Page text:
Active Cat Boarding in San Francisco
September 30, 2009 10:46 PM   Subscribe

I need recommendations on boarding young cats in San Francisco. I wouldn't say they are high maintenance, but they are young and very active.

Capone (M) and Mimi (F) are a bit over 6 months old, siblings, and very social. Mr. sfkiddo and I will be out of town for 4-5 days next month and have come to the conclusion that we cannot simply have a cat sitter come in for 20 minutes/day. Our kittens need a lot of attention: Capone wants to fetch things for hours a day and Mimi needs a lot of lap time.

My ideal would be having someone stay in our home for the duration of our absence. That said, I'm pretty leery of having a stranger stay in our place. (Unfortunately, our friends can't stay here, they could only do the drop by feedings.) Considering that the key is to have someone give our pets a lot of attention without robbing us blind, what are my best options for San Francisco? Any good boarders here?
posted by sfkiddo to Pets & Animals (9 answers total)
I don't know your cats, but I've known a lot of cats, and I would be pretty surprised if any cats responded better to a boarding situation in a strange place than they would to staying in their own home and having someone drop by to check on them, feed them, change water, litter, etc.

In my experience, cats are a lot more freaked out by unfamiliar places than by just about anything else, and a pair of cats is perfectly capable of keeping themselves occupied no matter how much you think they "need" constant human intervention.
posted by dersins at 10:57 PM on September 30, 2009 [1 favorite]

Just saw a clip on a PBS show about this the other night. According to the guy - who was apparently some type of cat expert - it's better to leave them at home with lots of toys and have someone stop in to feed/water them than take them for boarding, especially when they're young.
posted by torquemaniac at 11:18 PM on September 30, 2009 [1 favorite]

We've done the friends dropping in thing, which has worked OK, but we also checked out Cat Safari, which looked pretty cool, but a little spendy.
posted by chbrooks at 11:27 PM on September 30, 2009

We have two cats who are very friendly and social and demand petting and play for hours on end. We've left them in a couple situations for varying amounts of time. We've had friends drop by to feed and play with them (for 1-2.5 weeks) and have simply left them with plenty of food and water for up to 10 days. They'll really be okay, but may be desperate for attention when you come back.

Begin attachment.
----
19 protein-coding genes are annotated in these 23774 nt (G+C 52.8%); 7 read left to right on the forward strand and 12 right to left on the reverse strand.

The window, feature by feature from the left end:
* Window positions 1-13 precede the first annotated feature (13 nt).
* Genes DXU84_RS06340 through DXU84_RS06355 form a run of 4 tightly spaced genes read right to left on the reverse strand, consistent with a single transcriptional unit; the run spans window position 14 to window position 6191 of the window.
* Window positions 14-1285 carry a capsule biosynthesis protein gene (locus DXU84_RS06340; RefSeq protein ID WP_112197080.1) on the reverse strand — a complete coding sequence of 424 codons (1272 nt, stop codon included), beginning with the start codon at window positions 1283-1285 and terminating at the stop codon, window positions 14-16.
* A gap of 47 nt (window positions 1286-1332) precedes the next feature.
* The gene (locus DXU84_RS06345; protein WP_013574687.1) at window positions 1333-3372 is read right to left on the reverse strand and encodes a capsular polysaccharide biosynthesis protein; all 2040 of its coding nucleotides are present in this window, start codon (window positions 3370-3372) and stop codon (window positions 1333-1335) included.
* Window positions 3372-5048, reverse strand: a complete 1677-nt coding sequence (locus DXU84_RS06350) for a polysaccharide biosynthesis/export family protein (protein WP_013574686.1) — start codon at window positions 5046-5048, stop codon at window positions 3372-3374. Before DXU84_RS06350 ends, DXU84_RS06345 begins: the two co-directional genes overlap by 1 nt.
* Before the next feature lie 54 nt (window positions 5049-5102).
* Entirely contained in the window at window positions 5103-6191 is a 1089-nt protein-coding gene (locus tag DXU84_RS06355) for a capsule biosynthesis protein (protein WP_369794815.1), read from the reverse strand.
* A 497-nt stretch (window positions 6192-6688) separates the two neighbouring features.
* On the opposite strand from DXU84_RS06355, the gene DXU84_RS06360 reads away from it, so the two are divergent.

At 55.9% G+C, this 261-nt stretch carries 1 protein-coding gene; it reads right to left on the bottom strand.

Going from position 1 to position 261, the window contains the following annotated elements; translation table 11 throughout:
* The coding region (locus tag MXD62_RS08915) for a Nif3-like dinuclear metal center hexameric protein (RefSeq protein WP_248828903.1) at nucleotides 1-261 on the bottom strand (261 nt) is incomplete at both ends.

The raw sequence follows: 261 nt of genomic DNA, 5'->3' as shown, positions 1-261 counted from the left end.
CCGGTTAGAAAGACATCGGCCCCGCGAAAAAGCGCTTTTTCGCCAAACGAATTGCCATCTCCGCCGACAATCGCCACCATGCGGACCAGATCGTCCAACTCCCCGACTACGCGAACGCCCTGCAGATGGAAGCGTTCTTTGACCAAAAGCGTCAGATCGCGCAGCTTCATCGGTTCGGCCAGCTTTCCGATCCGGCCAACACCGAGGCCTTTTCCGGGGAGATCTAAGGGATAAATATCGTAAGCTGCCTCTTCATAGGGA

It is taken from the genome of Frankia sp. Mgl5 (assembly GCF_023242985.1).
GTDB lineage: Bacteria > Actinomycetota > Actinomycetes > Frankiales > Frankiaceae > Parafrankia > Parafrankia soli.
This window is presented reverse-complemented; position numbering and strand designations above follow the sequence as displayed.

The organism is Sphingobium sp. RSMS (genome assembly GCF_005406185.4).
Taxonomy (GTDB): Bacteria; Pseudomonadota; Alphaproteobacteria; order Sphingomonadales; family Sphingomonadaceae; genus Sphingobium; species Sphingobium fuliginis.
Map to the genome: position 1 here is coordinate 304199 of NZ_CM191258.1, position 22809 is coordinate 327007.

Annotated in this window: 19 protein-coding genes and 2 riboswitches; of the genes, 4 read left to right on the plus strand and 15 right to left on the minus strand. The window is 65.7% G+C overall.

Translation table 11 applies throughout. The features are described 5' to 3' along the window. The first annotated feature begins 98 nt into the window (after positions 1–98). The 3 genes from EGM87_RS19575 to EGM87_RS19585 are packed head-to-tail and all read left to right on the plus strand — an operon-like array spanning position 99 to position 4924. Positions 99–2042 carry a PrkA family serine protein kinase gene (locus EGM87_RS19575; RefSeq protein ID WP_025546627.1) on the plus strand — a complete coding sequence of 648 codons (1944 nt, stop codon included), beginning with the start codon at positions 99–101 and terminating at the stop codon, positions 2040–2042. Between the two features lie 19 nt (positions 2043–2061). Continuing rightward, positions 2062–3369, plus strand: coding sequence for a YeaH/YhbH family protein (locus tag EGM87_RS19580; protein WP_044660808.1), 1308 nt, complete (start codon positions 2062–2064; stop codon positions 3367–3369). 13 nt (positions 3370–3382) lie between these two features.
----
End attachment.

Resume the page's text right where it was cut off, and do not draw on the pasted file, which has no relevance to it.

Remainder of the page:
Ours hold grudges - it's taken them up to three days for them to 'forgive' us, and any time we pack they get upset and clingy. But according to our friends, they do well without us and just bide their time and wait for us to come back.

They'll be much better off staying alone in their territory than being simultaneously abandoned and uprooted. They'll probably play with each other, with their toys (leave them plenty, and try to block off spaces they can lose them), and sleep most of the time you're gone.
posted by bookdragoness at 11:38 PM on September 30, 2009 [1 favorite]

When you board a cat, you have to transport them, and then they stay in cages for all except the specified playtime (maybe an hour or two a day, if it's a fancy place), with the risk of being exposed to FIV, FLV, colds, etc.

Unless they need frequent medical intervention or your home isn't safe (like if you were having construction or mold remediation or something), don't board a cat. Cats may really like fetching and lap-sitting (neither of which will happen at a kennel, really), but if they have each other for company with the run of the house for exercise and someone to make sure they haven't knocked over their water every day, they will be unscarred when you return. (They may hold a grudge, but this is not the same. Cats enjoy holding grudges.)

With rowdy kittens and old cats, I have the sitter come in once a day. With grown healthy cats, I'll go four days/three nights, usually, before I start worrying about having someone come in. The sitter almost never actually sees my cats - they hide when she's there.
posted by Lyn Never at 9:47 AM on October 1, 2009

Response by poster: Thanks for all your feedback. I think I got fixated on the attention aspect and forgot I was proposing to stick them in an unfamiliar environment. I'll look for someone to come in and hang out for a bit each day.
posted by sfkiddo at 10:20 AM on October 1, 2009

Contact the SF SPCA -- a ton of the volunteers there also do cat-sitting for very reasonable rates, and they are trustworthy folk. MeMail me if you want a couple of references.
posted by vickyverky at 10:52 AM on October 1, 2009

We use Sir Pet to watch our dear Imogene when we travel. He's great; he's a professional pet sitter, not a guy who does this on the side for extra money, so he takes it very seriously. He took notes during our initial meeting as to the cat's behaviors and preferences and was available by phone whenever we called while we were away. I think his rate is $25/day; it's not a negligible expense, but worth it for the peace of mind that came with knowing our baby was being taken care of.
posted by mostlymartha at 11:41 AM on October 1, 2009

Response by poster: Thanks, vickyverky and mostlymartha, for your recommendations. I will follow up on your leads.
posted by sfkiddo at 9:12 PM on October 1, 2009

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